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"After Sunday worship I feel refreshed and ready to start a new week. Worship calms me and makes me want to be a more giving and forgiving person."

 

 "I am here to share my soul, body, and mind with our bigger family who shares our worship to God and the entire universe.  This is my worship experience at church."

 

Worship at FCC Essex follows a traditional liturgy, but God still speaks to the world today from these ancient words and rituals as if they were new.  Music and spirit and art and words and silence center us and inform us.  Our style of worship brings comfort, soothes the spirit, challenges the mind, strengthens our love of each other, and empowers us for doing good in the world.

We share our church home with Ivoryton Congregational Church. They worship at 8:45 am on Sunday, and we worship at 10:30 am.

Other special services of worship are celebrated throughout the year during Advent (Christmas) and Lent, as well as ecumenical events with other churches in Essex and within the UCC.

 

 

 

November 18, 2018

Thirty-third Sunday in Ordinary Time

 

 

1 Samuel 1:4-20
Psalm 16
Hebrews 10:11-14 [15-18] 19-25
Mark 13:1-8


Reflection on 1 Samuel 1:4-20

In those days, things were rough: at the end of the book of Judges, we hear that "there was no king in Israel; all the people did what was right in their own eyes" (21:25). This is not a good situation, but it does sound familiar to us in our own culture, when many of us are old enough to remember the motto of the 1960's: "Do your own thing." As the fabric of our society loosened and frayed, more and more of us went it alone, doing what we wanted and focusing on our own needs and desires.

Perhaps "authority" had earned the distrust and disdain in both settings, and ancient Hebrews and modern Americans alike reacted against bad leadership. Still, it seems to be human nature to gravitate, especially in chaos or on the edge of chaos, toward having someone "strong" in charge, so it's understandable that the people of ancient Israel decided that they needed a king to rule over them.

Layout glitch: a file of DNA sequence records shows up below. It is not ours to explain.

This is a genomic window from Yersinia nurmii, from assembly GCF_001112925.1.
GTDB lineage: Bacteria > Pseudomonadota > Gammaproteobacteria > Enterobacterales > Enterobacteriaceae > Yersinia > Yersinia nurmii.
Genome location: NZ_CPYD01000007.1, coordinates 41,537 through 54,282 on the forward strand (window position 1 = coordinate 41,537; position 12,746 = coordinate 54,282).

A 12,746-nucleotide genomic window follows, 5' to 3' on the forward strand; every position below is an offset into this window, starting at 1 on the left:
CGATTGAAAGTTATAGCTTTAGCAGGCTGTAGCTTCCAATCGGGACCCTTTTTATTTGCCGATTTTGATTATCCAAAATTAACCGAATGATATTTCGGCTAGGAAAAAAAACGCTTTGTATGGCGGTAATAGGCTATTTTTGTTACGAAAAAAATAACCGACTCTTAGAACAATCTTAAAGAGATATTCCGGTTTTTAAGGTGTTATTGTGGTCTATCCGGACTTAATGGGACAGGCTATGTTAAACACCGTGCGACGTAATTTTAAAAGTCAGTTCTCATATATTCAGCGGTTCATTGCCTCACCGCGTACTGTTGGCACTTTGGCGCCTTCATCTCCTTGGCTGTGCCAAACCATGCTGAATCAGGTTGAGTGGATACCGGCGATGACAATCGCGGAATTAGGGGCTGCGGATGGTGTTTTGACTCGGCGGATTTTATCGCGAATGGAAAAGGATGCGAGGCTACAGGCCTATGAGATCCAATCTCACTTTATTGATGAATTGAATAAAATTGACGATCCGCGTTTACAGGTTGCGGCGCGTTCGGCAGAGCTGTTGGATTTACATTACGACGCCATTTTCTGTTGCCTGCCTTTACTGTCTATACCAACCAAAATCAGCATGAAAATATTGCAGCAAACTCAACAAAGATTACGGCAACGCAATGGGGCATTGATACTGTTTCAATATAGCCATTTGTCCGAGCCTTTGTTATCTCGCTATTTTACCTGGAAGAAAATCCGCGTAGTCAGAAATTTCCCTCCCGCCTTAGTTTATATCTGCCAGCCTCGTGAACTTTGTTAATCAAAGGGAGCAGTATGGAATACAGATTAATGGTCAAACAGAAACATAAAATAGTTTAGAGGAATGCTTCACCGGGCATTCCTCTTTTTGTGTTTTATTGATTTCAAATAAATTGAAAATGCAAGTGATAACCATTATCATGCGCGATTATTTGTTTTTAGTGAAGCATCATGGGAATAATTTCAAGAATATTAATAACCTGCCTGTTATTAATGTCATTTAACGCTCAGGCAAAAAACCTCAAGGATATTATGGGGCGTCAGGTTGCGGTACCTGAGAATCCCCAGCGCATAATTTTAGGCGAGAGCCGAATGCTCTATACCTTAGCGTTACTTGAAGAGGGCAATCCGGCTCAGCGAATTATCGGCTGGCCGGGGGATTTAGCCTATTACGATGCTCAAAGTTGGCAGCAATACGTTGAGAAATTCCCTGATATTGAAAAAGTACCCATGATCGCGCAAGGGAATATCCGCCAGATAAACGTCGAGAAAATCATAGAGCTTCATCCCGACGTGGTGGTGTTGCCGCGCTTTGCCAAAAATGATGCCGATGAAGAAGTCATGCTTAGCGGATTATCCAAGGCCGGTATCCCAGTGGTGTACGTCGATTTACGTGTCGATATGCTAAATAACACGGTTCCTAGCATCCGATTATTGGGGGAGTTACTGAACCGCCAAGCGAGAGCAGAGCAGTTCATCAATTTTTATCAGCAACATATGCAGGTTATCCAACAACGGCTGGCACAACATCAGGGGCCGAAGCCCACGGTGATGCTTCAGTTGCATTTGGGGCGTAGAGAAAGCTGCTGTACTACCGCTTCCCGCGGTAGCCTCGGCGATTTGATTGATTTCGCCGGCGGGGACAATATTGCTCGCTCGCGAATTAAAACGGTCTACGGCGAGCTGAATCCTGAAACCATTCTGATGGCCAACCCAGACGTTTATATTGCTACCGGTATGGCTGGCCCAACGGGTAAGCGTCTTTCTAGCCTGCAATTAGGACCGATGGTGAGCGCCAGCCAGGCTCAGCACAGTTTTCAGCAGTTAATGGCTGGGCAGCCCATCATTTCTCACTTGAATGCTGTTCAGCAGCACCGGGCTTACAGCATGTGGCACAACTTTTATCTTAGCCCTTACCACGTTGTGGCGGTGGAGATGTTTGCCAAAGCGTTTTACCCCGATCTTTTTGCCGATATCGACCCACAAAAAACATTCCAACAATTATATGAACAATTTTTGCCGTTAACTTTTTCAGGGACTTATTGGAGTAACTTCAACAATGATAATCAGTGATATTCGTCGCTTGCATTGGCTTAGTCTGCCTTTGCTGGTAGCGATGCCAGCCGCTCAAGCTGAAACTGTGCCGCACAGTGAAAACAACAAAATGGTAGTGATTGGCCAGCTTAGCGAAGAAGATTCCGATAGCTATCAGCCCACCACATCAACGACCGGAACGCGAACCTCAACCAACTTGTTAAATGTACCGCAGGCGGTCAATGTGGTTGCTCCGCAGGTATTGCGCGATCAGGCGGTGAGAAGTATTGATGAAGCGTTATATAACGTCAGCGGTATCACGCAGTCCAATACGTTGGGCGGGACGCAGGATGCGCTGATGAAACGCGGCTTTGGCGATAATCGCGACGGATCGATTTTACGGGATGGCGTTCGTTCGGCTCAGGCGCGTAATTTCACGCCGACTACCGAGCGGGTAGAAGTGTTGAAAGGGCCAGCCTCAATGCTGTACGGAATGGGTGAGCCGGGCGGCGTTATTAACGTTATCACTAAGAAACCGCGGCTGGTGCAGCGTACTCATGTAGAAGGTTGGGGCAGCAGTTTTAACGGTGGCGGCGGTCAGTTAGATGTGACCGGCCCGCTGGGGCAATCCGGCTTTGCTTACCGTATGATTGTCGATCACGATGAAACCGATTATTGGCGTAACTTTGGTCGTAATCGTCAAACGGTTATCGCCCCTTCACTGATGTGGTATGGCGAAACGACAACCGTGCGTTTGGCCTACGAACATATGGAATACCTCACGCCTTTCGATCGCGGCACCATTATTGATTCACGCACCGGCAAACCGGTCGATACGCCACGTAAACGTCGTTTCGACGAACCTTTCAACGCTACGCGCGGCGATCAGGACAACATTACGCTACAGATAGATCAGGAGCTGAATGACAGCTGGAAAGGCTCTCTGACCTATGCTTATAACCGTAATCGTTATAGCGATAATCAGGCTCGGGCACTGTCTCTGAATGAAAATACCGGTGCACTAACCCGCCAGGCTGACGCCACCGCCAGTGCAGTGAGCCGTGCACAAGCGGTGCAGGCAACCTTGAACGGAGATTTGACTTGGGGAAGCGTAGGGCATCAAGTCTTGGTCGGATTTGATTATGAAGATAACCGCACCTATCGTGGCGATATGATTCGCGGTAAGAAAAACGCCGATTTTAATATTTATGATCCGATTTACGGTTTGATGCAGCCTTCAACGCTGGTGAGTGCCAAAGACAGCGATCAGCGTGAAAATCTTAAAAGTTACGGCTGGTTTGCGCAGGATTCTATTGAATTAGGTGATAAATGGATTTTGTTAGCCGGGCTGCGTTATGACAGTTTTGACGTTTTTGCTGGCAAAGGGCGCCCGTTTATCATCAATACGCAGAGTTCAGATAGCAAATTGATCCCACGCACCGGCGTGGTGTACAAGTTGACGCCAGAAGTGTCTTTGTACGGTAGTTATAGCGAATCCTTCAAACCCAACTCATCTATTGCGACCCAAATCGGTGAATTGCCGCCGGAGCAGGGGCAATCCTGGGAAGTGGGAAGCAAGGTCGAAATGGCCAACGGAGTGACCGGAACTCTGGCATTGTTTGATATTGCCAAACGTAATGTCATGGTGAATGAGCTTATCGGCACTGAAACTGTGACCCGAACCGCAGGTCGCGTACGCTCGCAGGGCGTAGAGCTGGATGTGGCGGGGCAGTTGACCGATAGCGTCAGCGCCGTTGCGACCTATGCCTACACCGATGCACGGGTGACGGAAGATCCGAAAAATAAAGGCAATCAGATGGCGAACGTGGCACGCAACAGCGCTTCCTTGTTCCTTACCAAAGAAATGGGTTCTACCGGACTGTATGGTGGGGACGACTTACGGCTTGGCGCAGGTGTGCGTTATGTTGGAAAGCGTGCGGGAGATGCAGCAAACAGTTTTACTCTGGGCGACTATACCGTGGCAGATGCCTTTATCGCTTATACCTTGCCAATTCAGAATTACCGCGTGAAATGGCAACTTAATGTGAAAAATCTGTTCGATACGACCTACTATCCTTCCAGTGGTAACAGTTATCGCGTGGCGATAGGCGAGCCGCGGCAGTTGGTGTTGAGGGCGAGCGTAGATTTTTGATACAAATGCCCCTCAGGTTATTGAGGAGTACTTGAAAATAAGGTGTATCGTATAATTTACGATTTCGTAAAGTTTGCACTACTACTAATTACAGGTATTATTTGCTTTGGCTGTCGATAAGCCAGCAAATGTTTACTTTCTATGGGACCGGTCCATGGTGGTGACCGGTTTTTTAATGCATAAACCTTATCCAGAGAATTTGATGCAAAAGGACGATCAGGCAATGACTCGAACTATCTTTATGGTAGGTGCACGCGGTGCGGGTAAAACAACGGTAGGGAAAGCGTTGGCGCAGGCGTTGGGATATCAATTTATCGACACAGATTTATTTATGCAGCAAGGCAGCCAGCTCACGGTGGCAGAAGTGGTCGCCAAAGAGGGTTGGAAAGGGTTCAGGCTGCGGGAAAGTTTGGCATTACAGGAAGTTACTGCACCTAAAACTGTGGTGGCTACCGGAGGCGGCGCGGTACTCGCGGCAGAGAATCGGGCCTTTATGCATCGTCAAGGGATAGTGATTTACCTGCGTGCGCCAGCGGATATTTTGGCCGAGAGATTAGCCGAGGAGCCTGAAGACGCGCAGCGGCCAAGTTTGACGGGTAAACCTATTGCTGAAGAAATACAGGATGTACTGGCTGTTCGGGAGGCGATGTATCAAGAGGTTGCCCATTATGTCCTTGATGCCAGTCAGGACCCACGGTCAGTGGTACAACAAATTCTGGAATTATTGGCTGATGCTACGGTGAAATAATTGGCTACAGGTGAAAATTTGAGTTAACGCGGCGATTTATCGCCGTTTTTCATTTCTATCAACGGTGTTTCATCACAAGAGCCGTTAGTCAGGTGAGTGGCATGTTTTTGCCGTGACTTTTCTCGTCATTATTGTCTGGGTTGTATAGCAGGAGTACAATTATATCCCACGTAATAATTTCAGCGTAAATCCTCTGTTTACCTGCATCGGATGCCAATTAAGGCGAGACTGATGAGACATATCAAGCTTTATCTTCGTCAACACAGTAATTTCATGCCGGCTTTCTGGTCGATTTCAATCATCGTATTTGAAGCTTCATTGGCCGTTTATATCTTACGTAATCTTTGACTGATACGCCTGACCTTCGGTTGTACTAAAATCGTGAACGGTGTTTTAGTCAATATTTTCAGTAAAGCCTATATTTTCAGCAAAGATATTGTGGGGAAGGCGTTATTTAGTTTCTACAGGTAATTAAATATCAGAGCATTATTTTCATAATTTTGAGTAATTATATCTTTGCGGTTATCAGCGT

A very ordinary person

Telling the story later, the Scripture establishes the significance of this development, so the blessing and guidance of God are important to its success. And God often blesses and guides--and works--through human agents.

Not just human agents, but humble human agents. True, Elkanah is prosperous and important enough to have two wives, many children, and the means to travel with them. Still, there's nothing particularly charismatic, nothing special about him that we might expect of the father of the great prophet Samuel, who would end the period of the Judges and begin the story of the monarchy.

John C. Holbert points out that the "nondescript" Elkanah was even the great-grandson of "Tohu (Hebrew for 'waste')" (The Lectionary Commentary: Old Testament and Acts). And Elkanah's words in the story illustrate the ordinariness of his own preoccupations while his wife dreams of a son whose whole life would be dedicated to God.

Another remarkable woman

Samuel, the son of Hannah and Elkanah, is one of those "change agents" that God uses, in this stage of the long story between exodus and exile, to initiate the monarchy that would produce the great king, David. In the two books that bear Samuel's name, we learn more about the prophet as we read the entire story, but not here, in this short passage.

In our text this week we hear that Samuel's birth, indeed his conception, is remarkable because of a woman, his mother Hannah. After two weeks of hearing the story of Ruth and Naomi, we spend another week seeking--and finding--God at work on the margins of society, where the women of the Bible lived. (Alas, too many women live on those margins in every age and every society.)


Read the scriptures and this entire reflection here.